However, the question of whether a potential juror was a victim of sexual abuse or a relative or friend of a victim was asked in the 50-question questionnaire completed by each juror ahead of selection.

Scotty could not remember that question when asked by DailyMail.com but was certain that he had answered all questions honestly.

He also revealed that he was not the only juror to share a story of sexual abuse and that it did not affect his ability to view Maxwell as innocent until proven guilty.

It did, however, he believes give him access to a better understanding of the testimony of victims.

To that end, he said, the defense’s tactic of ‘going hard’ on the victims did not play well with him or other jurors.

Scotty pointed to defense attorney Laura Menninger’s use of air-quotes when questioning Jane about her story of ‘escaping’ Epstein at one point.

He said, ‘Everything, her tone, using air-quotes with escape…I think she was acting in order to convince us that this girl’s lying and lying for money.’

Instead, he said, all it did was convince jurors that the defense team were showing a complete lack of respect for the victims.

He said, ‘I just felt terrible I’m like, “I can’t believe you’re treating this woman like this.” Like even if she’s lying there’s better ways to go about it…I don’t feel attacking them that way or degrading her based on what she said was the way to go.’

According to Scotty once the jurors had found a way to ‘understand’ each other they worked methodically through each count starting with count 2.

This was the only charge on which they did not convict Maxwell and related to the charge of ‘enticing’ Jane to travel for sexual exploitation.

An initial vote saw 7 jurors vote guilty and 5 not guilty. Those ‘not guilty’ votes turned to ‘not sure’ on further discussion. Ultimately, he said, it was not a question of Jane’s credibility but rather the fact that they simply did not feel the evidence was there to meet the necessary bar of beyond reasonable doubt.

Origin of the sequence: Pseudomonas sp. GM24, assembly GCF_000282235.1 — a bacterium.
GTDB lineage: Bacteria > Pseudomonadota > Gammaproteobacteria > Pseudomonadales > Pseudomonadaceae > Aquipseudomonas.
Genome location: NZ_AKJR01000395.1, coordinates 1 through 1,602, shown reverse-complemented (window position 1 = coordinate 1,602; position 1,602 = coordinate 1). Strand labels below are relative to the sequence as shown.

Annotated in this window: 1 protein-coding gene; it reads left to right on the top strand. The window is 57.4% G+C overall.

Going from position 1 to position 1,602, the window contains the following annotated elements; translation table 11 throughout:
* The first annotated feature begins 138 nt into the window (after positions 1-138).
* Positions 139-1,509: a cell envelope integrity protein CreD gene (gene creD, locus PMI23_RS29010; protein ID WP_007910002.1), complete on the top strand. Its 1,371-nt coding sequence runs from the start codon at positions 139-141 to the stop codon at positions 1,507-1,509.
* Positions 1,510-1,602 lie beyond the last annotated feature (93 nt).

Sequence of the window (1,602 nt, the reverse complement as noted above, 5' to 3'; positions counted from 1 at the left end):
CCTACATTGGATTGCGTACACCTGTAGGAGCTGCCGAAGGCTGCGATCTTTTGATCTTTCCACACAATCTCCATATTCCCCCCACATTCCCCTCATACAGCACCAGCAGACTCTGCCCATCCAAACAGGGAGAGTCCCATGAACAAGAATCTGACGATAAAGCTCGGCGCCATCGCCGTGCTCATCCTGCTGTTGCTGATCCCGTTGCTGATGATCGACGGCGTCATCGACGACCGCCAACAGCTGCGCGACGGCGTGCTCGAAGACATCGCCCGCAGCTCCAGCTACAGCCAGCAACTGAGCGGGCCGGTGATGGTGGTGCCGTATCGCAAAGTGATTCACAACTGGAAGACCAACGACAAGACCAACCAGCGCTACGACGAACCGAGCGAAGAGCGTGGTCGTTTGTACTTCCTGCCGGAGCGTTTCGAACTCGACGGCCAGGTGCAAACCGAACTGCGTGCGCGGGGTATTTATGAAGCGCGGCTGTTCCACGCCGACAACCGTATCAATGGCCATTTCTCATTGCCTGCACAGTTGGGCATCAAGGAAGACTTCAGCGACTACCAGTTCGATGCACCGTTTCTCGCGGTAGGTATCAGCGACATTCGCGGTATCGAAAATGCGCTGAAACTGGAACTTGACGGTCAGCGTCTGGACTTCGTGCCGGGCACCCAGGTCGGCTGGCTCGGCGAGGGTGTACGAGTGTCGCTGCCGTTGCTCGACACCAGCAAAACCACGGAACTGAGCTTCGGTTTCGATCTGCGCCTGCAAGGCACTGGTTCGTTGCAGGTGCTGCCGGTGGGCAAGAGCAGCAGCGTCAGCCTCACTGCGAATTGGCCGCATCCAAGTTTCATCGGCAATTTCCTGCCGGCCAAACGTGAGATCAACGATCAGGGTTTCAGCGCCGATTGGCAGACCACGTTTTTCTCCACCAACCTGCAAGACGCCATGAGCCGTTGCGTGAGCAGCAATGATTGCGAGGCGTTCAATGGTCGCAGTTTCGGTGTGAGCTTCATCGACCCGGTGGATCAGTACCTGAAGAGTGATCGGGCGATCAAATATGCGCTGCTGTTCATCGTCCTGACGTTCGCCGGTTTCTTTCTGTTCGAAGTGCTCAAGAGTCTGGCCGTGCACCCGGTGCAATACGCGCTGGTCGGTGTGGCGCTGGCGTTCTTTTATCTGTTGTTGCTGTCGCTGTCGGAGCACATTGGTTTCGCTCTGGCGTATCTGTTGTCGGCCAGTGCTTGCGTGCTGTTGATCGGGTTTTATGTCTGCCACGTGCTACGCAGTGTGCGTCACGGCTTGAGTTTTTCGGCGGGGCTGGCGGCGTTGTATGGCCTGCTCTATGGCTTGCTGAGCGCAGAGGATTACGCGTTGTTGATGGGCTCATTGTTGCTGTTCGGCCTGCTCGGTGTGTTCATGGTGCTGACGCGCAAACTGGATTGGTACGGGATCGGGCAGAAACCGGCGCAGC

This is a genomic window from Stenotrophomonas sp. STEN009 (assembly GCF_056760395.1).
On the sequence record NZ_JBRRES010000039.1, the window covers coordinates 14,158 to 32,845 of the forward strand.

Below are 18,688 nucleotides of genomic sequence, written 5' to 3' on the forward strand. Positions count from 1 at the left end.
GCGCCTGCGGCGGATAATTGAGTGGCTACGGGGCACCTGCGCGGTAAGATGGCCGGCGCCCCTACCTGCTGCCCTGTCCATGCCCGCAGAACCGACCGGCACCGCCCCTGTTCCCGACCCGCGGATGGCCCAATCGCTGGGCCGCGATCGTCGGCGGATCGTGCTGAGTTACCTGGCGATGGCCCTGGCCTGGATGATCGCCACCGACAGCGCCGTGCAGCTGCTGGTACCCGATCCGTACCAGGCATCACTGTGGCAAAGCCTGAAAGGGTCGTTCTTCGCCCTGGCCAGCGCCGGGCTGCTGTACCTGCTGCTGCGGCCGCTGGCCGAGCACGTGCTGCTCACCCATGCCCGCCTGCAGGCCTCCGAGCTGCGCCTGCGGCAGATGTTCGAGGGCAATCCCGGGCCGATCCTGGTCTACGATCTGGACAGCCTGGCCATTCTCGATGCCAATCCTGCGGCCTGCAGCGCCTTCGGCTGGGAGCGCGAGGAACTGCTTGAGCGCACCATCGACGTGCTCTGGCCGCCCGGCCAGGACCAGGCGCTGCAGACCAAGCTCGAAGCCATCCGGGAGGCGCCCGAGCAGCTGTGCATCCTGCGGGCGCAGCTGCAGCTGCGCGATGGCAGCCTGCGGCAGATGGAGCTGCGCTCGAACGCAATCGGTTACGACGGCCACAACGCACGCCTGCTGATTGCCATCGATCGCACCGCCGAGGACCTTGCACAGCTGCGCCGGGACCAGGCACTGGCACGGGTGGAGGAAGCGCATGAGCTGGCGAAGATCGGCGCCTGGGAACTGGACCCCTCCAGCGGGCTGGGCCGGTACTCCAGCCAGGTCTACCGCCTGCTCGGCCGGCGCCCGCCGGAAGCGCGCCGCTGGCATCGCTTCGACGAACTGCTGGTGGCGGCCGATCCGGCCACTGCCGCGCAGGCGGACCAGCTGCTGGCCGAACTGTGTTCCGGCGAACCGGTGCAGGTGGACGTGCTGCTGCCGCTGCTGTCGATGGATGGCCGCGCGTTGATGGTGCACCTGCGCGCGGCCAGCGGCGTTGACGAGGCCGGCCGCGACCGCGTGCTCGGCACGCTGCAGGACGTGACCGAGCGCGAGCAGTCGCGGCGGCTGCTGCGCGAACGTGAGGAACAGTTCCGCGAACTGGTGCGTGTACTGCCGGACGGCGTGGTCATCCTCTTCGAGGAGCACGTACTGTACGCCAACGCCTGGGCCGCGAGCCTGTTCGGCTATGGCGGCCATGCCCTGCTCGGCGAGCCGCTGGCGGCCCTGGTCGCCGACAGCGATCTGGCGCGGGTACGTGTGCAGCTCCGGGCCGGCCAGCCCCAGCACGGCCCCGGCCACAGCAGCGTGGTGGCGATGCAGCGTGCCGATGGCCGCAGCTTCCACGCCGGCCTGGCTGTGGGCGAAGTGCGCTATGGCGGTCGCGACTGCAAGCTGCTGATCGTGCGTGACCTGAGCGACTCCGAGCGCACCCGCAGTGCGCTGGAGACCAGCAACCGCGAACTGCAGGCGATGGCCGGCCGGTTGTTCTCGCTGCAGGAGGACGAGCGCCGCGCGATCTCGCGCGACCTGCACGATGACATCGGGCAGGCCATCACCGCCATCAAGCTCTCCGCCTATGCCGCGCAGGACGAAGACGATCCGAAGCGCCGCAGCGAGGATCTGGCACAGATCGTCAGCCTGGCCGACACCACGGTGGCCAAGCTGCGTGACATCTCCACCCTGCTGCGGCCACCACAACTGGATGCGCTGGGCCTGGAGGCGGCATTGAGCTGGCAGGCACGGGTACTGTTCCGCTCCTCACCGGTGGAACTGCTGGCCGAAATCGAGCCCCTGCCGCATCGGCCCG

Working through each charge jurors wrote out lists of evidence on a white board and attached post-it notes as they built the case for each as they saw it and deliberated towards consensus.

On counts two and four – both relating to Jane – there was a 7/5 split of guilty/not sure. On counts one, three and five – all conspiracy charges – there was a 10/2 guilty/not sure split and on count six, the sex trafficking charge relating to Carolyn, all voted guilty from the start.

Scotty said he never felt pressure from either the judge or the rest of the jurors to reach a verdict. In fact, he said, when the judge sent a note on Wednesday 29 December informing them that if they had not reached a verdict she would recall them the following day, they were about to send her a note saying they had reached consensus on all counts.

Today Scotty is completely satisfied that they reached the right verdict and that, with Maxwell’s conviction, justice has been done.

He says that he believes she will spend the rest of her life in prison unless a deal is done to reduce her sentence. But said that he had no idea of the severity of the potential sentence until after the verdict was reached and that it would not have influenced anything if he had.

He said, ‘It satisfies me to know that we did our due diligence and that we brought justice for these victims, for these girls who are now women.’

He said that, ultimately, he and the rest of the jurors were convinced that Epstein and Maxwell’s lives were so ‘intertwined’ that it was inconceivable that she was not fully aware of his crimes.

She aided and abetted, he said. And with her conviction she wasn’t paying or being held accountable for Epstein’s crimes as her attorneys have argued, Scotty said, instead she was answering to her own guilt because she was ‘every bit as culpable’ as he.

According to Scotty, ‘The prosecution proved their case beyond reasonable doubt.’